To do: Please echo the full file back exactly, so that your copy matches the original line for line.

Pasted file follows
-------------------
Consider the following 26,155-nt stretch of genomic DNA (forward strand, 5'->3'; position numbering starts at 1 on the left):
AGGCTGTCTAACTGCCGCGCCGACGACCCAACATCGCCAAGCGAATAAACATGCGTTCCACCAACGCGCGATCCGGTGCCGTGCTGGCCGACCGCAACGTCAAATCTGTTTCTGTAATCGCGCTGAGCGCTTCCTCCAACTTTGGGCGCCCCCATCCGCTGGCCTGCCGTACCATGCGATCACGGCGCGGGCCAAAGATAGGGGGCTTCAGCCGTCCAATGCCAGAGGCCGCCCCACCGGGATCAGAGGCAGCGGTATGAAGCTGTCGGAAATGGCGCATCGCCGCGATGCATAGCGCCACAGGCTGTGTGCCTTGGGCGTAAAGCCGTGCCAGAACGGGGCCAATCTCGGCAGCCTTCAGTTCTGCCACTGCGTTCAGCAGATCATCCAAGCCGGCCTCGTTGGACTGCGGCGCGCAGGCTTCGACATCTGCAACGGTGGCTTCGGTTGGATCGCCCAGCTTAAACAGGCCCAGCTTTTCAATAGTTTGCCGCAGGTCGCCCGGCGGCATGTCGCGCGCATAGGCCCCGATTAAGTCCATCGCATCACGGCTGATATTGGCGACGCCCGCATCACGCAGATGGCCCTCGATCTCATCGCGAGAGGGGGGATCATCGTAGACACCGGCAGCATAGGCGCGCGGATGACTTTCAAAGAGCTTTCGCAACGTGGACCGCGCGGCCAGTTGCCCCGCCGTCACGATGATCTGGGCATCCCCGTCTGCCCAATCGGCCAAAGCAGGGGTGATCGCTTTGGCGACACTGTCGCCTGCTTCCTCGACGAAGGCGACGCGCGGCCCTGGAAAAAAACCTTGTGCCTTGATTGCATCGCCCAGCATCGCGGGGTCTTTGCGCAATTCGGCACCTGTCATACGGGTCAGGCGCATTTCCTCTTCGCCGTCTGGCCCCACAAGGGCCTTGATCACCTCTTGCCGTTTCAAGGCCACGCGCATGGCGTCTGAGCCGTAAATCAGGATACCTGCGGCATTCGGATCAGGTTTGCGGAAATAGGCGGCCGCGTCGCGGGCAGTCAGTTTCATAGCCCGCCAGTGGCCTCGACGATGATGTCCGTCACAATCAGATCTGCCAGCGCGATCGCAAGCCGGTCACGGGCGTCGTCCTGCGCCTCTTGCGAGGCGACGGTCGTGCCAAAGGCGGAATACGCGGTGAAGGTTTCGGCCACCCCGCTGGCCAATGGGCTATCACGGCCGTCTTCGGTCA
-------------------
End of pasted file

Consider the following 26,155-nt stretch of genomic DNA (forward strand, 5'->3'; position numbering starts at 1 on the left):
AGGCTGTCTAACTGCCGCGCCGACGACCCAACATCGCCAAGCGAATAAACATGCGTTCCACCAACGCGCGATCCGGTGCCGTGCTGGCCGACCGCAACGTCAAATCTGTTTCTGTAATCGCGCTGAGCGCTTCCTCCAACTTTGGGCGCCCCCATCCGCTGGCCTGCCGTACCATGCGATCACGGCGCGGGCCAAAGATAGGGGGCTTCAGCCGTCCAATGCCAGAGGCCGCCCCACCGGGATCAGAGGCAGCGGTATGAAGCTGTCGGAAATGGCGCATCGCCGCGATGCATAGCGCCACAGGCTGTGTGCCTTGGGCGTAAAGCCGTGCCAGAACGGGGCCAATCTCGGCAGCCTTCAGTTCTGCCACTGCGTTCAGCAGATCATCCAAGCCGGCCTCGTTGGACTGCGGCGCGCAGGCTTCGACATCTGCAACGGTGGCTTCGGTTGGATCGCCCAGCTTAAACAGGCCCAGCTTTTCAATAGTTTGCCGCAGGTCGCCCGGCGGCATGTCGCGCGCATAGGCCCCGATTAAGTCCATCGCATCACGGCTGATATTGGCGACGCCCGCATCACGCAGATGGCCCTCGATCTCATCGCGAGAGGGGGGATCATCGTAGACACCGGCAGCATAGGCGCGCGGATGACTTTCAAAGAGCTTTCGCAACGTGGACCGCGCGGCCAGTTGCCCCGCCGTCACGATGATCTGGGCATCCCCGTCTGCCCAATCGGCCAAAGCAGGGGTGATCGCTTTGGCGACACTGTCGCCTGCTTCCTCGACGAAGGCGACGCGCGGCCCTGGAAAAAAACCTTGTGCCTTGATTGCATCGCCCAGCATCGCGGGGTCTTTGCGCAATTCGGCACCTGTCATACGGGTCAGGCGCATTTCCTCTTCGCCGTCTGGCCCCACAAGGGCCTTGATCACCTCTTGCCGTTTCAAGGCCACGCGCATGGCGTCTGAGCCGTAAATCAGGATACCTGCGGCATTCGGATCAGGTTTGCGGAAATAGGCGGCCGCGTCGCGGGCAGTCAGTTTCATAGCCCGCCAGTGGCCTCGACGATGATGTCCGTCACAATCAGATCTGCCAGCGCGATCGCAAGCCGGTCACGGGCGTCGTCCTGCGCCTCTTGCGAGGCGACGGTCGTGCCAAAGGCGGAATACGCGGTGAAGGTTTCGGCCACCCCGCTGGCCAATGGGCTATCACGGCCGTCTTCGGTCA